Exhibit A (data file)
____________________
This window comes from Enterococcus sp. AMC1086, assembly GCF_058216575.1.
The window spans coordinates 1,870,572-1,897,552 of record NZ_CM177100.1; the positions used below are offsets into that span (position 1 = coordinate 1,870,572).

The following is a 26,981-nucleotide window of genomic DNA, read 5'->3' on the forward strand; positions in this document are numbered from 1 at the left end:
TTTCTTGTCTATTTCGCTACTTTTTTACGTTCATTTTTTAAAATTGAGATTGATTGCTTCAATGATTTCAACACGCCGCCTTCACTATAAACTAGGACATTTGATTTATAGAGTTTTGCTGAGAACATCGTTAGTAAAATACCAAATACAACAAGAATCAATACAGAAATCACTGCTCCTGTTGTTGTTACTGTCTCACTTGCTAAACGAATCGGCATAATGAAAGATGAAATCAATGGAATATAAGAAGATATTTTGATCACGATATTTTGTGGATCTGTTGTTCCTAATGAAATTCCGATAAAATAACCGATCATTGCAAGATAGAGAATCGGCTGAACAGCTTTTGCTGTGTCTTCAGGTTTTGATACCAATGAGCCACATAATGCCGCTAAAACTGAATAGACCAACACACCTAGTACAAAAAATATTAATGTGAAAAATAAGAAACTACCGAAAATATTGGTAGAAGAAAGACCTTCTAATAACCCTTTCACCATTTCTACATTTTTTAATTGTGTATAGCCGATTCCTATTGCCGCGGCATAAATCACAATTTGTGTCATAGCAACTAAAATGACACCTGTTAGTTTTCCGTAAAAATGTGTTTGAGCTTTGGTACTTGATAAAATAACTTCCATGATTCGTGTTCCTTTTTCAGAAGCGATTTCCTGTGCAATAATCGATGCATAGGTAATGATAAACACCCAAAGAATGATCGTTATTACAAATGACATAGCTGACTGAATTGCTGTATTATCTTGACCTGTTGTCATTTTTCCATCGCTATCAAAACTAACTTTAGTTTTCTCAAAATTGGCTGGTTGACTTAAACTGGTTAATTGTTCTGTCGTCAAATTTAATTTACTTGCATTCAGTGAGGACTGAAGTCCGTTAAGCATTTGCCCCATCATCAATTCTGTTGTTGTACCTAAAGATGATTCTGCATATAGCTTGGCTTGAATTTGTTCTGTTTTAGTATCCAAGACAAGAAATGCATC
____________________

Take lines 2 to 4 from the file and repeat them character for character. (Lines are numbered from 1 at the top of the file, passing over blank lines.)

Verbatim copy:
The window spans coordinates 1,870,572-1,897,552 of record NZ_CM177100.1; the positions used below are offsets into that span (position 1 = coordinate 1,870,572).

The following is a 26,981-nucleotide window of genomic DNA, read 5'->3' on the forward strand; positions in this document are numbered from 1 at the left end:
TTTCTTGTCTATTTCGCTACTTTTTTACGTTCATTTTTTAAAATTGAGATTGATTGCTTCAATGATTTCAACACGCCGCCTTCACTATAAACTAGGACATTTGATTTATAGAGTTTTGCTGAGAACATCGTTAGTAAAATACCAAATACAACAAGAATCAATACAGAAATCACTGCTCCTGTTGTTGTTACTGTCTCACTTGCTAAACGAATCGGCATAATGAAAGATGAAATCAATGGAATATAAGAAGATATTTTGATCACGATATTTTGTGGATCTGTTGTTCCTAATGAAATTCCGATAAAATAACCGATCATTGCAAGATAGAGAATCGGCTGAACAGCTTTTGCTGTGTCTTCAGGTTTTGATACCAATGAGCCACATAATGCCGCTAAAACTGAATAGACCAACACACCTAGTACAAAAAATATTAATGTGAAAAATAAGAAACTACCGAAAATATTGGTAGAAGAAAGACCTTCTAATAACCCTTTCACCATTTCTACATTTTTTAATTGTGTATAGCCGATTCCTATTGCCGCGGCATAAATCACAATTTGTGTCATAGCAACTAAAATGACACCTGTTAGTTTTCCGTAAAAATGTGTTTGAGCTTTGGTACTTGATAAAATAACTTCCATGATTCGTGTTCCTTTTTCAGAAGCGATTTCCTGTGCAATAATCGATGCATAGGTAATGATAAACACCCAAAGAATGATCGTTATTACAAATGACATAGCTGACTGAATTGCTGTATTATCTTGACCTGTTGTCATTTTTCCATCGCTATCAAAACTAACTTTAGTTTTCTCAAAATTGGCTGGTTGACTTAAACTGGTTAATTGTTCTGTCGTCAAATTTAATTTACTTGCATTCAGTGAGGACTGAAGTCCGTTAAGCATTTGCCCCATCATCAATTCTGTTGTTGTACCTAAAGATGATTCTGCATATAGCTTGGCTTGAATTTGTTCTGTTTTAGTATCCAAGACAAGAAATGCATC